While typical strategies for taking advantage of precious New York City real estate may involve cramming many rooms into a floor plan, the solution for this home’s compact layout was just the opposite. By converting a one-bedroom apartment on the Upper West Side into a studio apartment and lofting the bedroom, the entirety of the living space was vastly expanded.
Leading into the main area, a single piece of elegantly curved millwork at the apartment’s entry houses a banquette for resting and removing shoes or layers, a coat closet with storage above, plus displays and additional storage on the rear side. The kitchen opposite is carefully planned down to the inch to maximize space, and to leave functional appliances in places for easy, though concealed, access. The kitchen peninsula’s lower section doubles as a flex dining space, accommodating hosting or a larger cooking station.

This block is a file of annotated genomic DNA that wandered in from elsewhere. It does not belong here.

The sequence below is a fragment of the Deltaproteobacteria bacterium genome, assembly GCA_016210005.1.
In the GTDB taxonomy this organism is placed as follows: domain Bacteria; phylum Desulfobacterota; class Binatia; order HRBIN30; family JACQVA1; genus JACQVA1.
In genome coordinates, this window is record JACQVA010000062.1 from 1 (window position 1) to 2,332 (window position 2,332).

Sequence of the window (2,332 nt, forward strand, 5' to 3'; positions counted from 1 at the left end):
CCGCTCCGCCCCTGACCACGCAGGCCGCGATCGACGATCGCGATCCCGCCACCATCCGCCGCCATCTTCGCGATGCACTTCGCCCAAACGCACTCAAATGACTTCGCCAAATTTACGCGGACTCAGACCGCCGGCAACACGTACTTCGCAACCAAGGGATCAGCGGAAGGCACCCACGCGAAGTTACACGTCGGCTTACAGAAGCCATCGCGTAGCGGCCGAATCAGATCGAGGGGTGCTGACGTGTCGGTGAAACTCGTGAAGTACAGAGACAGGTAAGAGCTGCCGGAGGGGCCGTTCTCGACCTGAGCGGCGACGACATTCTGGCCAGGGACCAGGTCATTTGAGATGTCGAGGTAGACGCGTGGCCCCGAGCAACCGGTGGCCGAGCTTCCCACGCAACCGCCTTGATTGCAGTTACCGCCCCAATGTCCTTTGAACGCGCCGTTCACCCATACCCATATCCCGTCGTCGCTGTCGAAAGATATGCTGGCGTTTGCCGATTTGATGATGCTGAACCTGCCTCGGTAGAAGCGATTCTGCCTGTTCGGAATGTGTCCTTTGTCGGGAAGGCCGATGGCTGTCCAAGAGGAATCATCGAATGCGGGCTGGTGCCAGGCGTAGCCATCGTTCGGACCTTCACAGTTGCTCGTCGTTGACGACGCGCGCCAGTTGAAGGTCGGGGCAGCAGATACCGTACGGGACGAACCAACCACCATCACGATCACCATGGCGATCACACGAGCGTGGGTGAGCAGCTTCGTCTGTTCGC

The lofted bed is accessed through a winder stairway, opening onto a room complete with closets, built-in charging stations, and rotating glass privacy screens. And just below, storage, an office, all-in-one home gym equipment and a bathroom all fit snugly into strategically confined programs. The bathroom even takes advantage of a pocket of unused storage space under the stair as pull-out cosmetic shelves. Through combined functions and skillfully compressed programs, this previously small apartment now exemplifies how careful customizations can yield unforeseen spaciousness. The design not only opened up the aesthetic properties of exposed brick, but also adroitly advantaged every cubic inch to transform the home into a bright and open New York loft.
Program: Residential, Apartment
Size: 400 SF
Location: New York, NY
Team: Architect: KM,A (Kyle May, Kaya Ramirez, John Diven, Zak Wosewick, Percia Gomez)
Images: Credit Joan Porcel